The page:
What was Hurricane Katrina’s impact? Waves came through second floor windows. I had a three-and-a-half-inch piece of glass in my gluteus maximus, the wound duct-taped during the storm, and my brother-in-law was bitten by a copperhead. It took just 55 days and half-a-million dollars to re-open. We’ve never had insurance, so used equity and money in the bank.
Was it hard to pick up the reins from Mary? I walked behind mother for 22 years, and knew how she operated. My sister is active in the business with her son and daughter. So are my son and two daughters, my uncle and his children.
Do recessions and storms hurt the business? We call a hurricane a “disastrous opportunity.” The hotels right here buffer recessions.
How about revenues? Opening night Mama had to borrow money to put in the cash register. Annual revenues are around 4 million now.
Mary knew politicians and celebrities. She worked to elect Jack Kennedy our President, and my parents went to a Kennedy inaugural ball. In 1979 the Carters invited her to a welcome for His Holiness John Paul II. She served crab claws and soft-shelled crabs for Ronald Reagan in 1984 on the White House lawn. She loved being an ambassador for Mississippi and the Coast, changing perceptions of Mississippians.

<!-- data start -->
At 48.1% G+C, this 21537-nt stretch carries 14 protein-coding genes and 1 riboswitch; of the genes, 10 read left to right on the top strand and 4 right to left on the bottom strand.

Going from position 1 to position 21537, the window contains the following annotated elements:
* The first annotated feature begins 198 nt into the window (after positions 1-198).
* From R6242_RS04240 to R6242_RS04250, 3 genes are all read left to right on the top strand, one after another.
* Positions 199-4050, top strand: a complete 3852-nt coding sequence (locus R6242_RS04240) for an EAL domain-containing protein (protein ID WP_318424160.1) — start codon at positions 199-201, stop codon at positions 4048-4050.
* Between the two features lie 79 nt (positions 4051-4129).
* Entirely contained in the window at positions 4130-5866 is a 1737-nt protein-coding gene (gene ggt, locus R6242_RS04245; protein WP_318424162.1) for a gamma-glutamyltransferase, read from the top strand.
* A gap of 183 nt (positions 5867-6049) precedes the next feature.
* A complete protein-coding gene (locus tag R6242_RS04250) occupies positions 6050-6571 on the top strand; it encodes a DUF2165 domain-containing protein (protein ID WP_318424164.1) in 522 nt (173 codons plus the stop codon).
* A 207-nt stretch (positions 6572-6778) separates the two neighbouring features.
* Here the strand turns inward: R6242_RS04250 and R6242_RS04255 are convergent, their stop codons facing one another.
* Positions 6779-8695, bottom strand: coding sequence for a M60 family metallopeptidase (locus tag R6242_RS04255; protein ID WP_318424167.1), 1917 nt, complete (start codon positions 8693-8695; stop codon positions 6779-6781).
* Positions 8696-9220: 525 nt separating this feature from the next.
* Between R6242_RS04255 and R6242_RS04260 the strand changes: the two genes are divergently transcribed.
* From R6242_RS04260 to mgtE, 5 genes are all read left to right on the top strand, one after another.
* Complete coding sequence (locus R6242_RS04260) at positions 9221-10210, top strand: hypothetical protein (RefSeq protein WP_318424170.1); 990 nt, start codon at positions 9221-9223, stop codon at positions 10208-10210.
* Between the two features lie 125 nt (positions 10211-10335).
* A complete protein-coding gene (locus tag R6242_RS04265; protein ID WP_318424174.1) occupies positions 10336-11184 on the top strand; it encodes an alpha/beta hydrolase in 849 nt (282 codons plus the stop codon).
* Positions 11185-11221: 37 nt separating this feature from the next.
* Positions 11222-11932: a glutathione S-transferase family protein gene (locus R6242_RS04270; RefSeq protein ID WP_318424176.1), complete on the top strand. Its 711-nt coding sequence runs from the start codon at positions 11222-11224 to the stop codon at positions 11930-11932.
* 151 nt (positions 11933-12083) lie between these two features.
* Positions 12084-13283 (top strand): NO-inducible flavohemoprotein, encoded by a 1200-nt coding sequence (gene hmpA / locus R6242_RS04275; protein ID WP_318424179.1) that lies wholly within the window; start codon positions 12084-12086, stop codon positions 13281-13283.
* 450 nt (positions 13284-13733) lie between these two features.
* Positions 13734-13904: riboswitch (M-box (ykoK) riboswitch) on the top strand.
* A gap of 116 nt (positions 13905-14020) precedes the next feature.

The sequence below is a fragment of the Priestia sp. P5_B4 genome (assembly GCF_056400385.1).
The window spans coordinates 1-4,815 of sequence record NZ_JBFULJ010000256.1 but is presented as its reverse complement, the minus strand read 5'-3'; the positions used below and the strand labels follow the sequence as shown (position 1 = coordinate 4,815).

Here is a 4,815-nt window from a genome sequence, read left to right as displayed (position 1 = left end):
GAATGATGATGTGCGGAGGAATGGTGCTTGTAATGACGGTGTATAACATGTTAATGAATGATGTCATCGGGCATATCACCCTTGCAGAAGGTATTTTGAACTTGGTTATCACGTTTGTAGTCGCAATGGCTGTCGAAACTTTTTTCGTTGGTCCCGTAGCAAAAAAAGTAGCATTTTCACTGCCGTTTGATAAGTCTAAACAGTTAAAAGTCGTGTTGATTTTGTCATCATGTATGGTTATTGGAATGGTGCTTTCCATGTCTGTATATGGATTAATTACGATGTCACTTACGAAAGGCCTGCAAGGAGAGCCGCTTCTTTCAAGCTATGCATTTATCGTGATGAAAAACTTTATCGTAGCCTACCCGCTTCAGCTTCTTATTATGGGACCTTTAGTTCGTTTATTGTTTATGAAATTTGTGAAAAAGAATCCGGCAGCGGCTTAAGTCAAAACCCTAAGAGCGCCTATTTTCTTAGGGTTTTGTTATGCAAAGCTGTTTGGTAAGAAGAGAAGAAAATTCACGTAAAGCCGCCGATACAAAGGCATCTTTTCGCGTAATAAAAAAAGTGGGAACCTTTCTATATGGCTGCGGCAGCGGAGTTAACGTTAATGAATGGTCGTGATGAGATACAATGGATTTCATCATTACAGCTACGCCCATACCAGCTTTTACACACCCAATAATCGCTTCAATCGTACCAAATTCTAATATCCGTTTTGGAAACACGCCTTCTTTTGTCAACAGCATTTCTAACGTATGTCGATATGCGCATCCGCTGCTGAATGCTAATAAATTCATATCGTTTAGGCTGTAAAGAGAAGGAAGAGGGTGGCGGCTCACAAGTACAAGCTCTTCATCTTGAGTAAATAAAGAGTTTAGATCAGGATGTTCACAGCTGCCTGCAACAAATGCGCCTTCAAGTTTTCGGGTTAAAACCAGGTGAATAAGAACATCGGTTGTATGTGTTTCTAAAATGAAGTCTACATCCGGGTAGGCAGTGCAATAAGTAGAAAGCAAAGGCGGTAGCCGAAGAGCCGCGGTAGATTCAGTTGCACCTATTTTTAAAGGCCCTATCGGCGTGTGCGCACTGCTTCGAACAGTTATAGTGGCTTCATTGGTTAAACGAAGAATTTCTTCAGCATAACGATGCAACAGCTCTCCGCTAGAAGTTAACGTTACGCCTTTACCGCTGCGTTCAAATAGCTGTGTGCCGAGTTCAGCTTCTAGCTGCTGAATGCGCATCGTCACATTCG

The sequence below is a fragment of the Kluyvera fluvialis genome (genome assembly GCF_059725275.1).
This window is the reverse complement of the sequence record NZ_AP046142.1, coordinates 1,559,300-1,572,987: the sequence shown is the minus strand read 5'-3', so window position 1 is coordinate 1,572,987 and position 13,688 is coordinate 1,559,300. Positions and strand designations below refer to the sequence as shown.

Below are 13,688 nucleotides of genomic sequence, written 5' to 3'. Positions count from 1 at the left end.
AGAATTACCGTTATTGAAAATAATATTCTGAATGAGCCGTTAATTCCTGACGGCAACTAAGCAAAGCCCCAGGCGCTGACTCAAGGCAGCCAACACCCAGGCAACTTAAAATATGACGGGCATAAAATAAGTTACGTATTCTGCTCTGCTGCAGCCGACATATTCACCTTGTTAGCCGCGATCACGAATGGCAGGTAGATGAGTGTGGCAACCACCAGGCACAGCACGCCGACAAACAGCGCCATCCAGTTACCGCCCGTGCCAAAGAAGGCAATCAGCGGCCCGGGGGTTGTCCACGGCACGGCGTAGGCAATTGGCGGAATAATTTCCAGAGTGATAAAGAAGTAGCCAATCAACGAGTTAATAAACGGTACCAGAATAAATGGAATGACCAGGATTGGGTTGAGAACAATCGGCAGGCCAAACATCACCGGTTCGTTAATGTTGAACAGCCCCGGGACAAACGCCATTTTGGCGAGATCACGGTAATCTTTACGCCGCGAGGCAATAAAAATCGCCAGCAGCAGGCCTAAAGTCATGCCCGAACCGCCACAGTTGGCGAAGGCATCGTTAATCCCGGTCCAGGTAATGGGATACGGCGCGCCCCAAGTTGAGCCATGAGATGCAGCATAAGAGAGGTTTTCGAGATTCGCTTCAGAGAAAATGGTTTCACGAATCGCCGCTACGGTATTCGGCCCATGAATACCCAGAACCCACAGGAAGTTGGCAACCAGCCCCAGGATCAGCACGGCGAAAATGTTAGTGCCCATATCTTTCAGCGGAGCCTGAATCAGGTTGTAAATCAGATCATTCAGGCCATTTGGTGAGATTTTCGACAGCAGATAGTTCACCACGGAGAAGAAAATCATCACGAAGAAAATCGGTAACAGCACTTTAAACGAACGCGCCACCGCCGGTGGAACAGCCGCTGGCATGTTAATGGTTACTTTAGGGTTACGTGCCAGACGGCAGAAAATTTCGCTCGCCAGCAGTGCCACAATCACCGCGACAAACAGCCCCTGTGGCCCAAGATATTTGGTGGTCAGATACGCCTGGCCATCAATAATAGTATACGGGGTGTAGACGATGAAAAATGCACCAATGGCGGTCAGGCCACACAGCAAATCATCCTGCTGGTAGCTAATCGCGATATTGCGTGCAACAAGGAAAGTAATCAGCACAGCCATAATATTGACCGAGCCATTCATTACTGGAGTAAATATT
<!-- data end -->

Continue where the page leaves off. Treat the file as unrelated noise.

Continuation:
She was also recognized for her business leadership. In 1982 she was named Mississippi’s “Small Business Person of the Year.” In 1985 the Biloxi Chamber of Commerce elected her its first woman president.
What advice would she offer young entrepreneurs? She said she hoped “to be an inspiration to a lot of young people who do not have the knowledge, but do have the desire. Sometimes desire can be a lot more important than anything else.”
Published by Cat Island Books LLC and distributed by University Press of Mississippi. If you would like your own copy of Mississippi Entrepreneurs, which includes profiles of over 80 of the state’s diverse and visionary enterprise creators, can be purchased from your local bookstore or ordered online from University Press of Mississippi.